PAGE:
Alcoholism Podcasts Worth Listening To To Stop Drinking

Are you looking for alcoholism podcasts because you want to quit drinking? I’m with you and seriously wish you luck…

However, even if you are a very disciplined person, it will be difficult and you should seek support and advice from other people whenever it’s available.

Alcohol is everywhere

Despite the negative effects of alcohol, drinking is normalized in society…

Booze seems to be everywhere and advertising positions drinking as fun and cool…

Indeed, you’ve probably been conditioned your entire life to think that alcohol is for relaxing, celebrating, having fun, associated with success, winning, and living the good life.

However, alcohol has done more damage than any good it’s ever caused…

But you might think by looking around, that if you don’t drink, you’re the weird one…!

Alcohol is the primary cause of divorce among men, and depression is often caused by alcohol abuse.

Alcoholism Podcasts Make Talking About Alcohol Easier

Talking about alcohol problems can be tough… 

If you have no one to talk to, you may wonder if they’re the only one who feels the way you do. You may ask yourself:

  • Am I the only one on the planet who feels like shit after just a few beers? 
  • Why do I feel so depressed? 
  • Where is my life going? 
  • Why can’t I get anything done?

You’re not alone…

Both my grandfathers were drunks… 

My beautiful mother died from causes related to a life of battling substance abuse. I know for a fact that she was uncomfortable talking about it because she was ashamed.

Probably everyone feels this way to varying degrees… They just don’t ever talk about it.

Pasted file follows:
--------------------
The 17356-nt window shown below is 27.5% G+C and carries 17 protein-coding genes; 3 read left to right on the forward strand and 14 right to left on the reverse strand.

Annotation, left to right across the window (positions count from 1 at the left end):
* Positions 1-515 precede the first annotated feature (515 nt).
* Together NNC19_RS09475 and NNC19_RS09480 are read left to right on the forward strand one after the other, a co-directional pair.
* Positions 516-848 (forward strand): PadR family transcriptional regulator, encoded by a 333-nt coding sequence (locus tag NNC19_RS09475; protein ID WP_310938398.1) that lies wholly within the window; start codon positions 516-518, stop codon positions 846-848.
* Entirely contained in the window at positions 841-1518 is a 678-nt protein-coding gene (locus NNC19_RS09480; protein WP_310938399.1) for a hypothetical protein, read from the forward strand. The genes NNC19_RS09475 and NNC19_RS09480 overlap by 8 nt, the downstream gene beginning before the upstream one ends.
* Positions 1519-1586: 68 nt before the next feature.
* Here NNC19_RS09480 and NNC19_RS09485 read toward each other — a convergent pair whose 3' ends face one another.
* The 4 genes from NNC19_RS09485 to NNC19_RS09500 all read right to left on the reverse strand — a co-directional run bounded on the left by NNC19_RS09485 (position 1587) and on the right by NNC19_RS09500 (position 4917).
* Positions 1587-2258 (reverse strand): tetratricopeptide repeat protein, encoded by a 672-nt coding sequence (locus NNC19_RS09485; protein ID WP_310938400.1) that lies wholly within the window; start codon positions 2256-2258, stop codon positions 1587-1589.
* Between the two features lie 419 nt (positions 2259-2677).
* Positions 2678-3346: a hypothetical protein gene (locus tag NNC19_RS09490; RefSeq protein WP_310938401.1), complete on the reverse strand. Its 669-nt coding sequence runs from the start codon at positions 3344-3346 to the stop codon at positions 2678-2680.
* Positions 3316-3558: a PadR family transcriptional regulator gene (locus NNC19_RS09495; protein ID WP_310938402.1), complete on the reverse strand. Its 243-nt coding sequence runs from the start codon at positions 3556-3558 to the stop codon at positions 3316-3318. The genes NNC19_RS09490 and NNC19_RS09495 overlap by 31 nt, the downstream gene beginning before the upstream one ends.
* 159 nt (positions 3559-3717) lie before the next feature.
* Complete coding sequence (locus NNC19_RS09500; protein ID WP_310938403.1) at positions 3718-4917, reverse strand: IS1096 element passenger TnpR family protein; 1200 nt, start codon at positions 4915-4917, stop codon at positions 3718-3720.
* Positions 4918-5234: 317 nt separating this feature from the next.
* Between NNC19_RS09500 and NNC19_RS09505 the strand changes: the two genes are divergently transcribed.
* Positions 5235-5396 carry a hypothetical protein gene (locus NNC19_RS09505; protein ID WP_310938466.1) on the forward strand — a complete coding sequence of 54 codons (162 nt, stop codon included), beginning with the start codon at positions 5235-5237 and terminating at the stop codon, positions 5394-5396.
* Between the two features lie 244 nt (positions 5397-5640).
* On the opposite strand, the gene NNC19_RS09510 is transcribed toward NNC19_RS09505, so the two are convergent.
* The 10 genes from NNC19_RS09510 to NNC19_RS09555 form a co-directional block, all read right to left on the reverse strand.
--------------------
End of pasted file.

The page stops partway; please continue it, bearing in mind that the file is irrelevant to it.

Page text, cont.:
So if you want to quit drinking ere are several alcoholism podcasts and YouTube videos that may help you with what you’re looking for:

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7 Tools to Beat Addiction: A New Path to Recovery from Addictions of Any Kind: Smoking, Alcohol, Food, Drugs, Gambling…
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Healing the Addicted Brain: The Revolutionary, Science-Based Alcoholism and Addiction Recovery Program (How to Overcome…
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A Choice Theory Approach to Drug and Alcohol Abuse
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Hijacking the Brain: How Drug and Alcohol Addiction Hijacks our Brains – The Science Behind Twelve-Step Recovery
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1) Huberman Lab Podcast: What Alcohol Does To Your Body, Brain & Health

One of the best alcoholism podcasts is Huberman Lab Podcast #86.

In this podcast, Dr. Andrew Huberman discusses the physiological effects that drinking alcohol has on the brain and body at different levels of consumption and over time.

For me, it’s truly “sobering” that after years of drinking, starting in high-school, through college, after college and as a married father, this podcast was shocking because of how bad Huberman says alcohol is for your health.

He also describes genetic differences that predispose certain individuals to alcoholism, binge and habit-drinking and explains alcohol metabolism in simple terms and how it effectively acts as a poison, leading to cellular stress and damage.